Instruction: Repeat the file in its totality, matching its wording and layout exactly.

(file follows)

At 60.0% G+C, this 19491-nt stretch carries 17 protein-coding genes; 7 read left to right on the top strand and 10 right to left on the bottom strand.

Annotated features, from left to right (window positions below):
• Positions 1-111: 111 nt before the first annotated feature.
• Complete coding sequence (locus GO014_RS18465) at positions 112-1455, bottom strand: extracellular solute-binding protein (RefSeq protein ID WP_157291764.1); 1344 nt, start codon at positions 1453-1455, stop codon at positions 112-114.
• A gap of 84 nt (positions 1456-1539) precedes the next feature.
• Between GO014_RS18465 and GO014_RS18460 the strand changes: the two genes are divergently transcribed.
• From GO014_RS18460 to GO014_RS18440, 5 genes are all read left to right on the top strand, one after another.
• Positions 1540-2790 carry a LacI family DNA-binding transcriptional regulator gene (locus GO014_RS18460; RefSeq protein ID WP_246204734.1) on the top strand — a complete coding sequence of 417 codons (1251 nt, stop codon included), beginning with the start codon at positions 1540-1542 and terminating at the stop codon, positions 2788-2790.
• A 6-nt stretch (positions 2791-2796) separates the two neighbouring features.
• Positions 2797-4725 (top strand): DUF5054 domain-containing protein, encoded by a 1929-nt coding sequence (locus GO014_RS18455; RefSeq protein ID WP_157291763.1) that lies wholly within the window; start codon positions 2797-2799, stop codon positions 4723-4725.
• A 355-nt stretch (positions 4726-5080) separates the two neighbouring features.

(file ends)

At 60.0% G+C, this 19491-nt stretch carries 17 protein-coding genes; 7 read left to right on the top strand and 10 right to left on the bottom strand.

Annotated features, from left to right (window positions below):
• Positions 1-111: 111 nt before the first annotated feature.
• Complete coding sequence (locus GO014_RS18465) at positions 112-1455, bottom strand: extracellular solute-binding protein (RefSeq protein ID WP_157291764.1); 1344 nt, start codon at positions 1453-1455, stop codon at positions 112-114.
• A gap of 84 nt (positions 1456-1539) precedes the next feature.
• Between GO014_RS18465 and GO014_RS18460 the strand changes: the two genes are divergently transcribed.
• From GO014_RS18460 to GO014_RS18440, 5 genes are all read left to right on the top strand, one after another.
• Positions 1540-2790 carry a LacI family DNA-binding transcriptional regulator gene (locus GO014_RS18460; RefSeq protein ID WP_246204734.1) on the top strand — a complete coding sequence of 417 codons (1251 nt, stop codon included), beginning with the start codon at positions 1540-1542 and terminating at the stop codon, positions 2788-2790.
• A 6-nt stretch (positions 2791-2796) separates the two neighbouring features.
• Positions 2797-4725 (top strand): DUF5054 domain-containing protein, encoded by a 1929-nt coding sequence (locus GO014_RS18455; RefSeq protein ID WP_157291763.1) that lies wholly within the window; start codon positions 2797-2799, stop codon positions 4723-4725.
• A 355-nt stretch (positions 4726-5080) separates the two neighbouring features.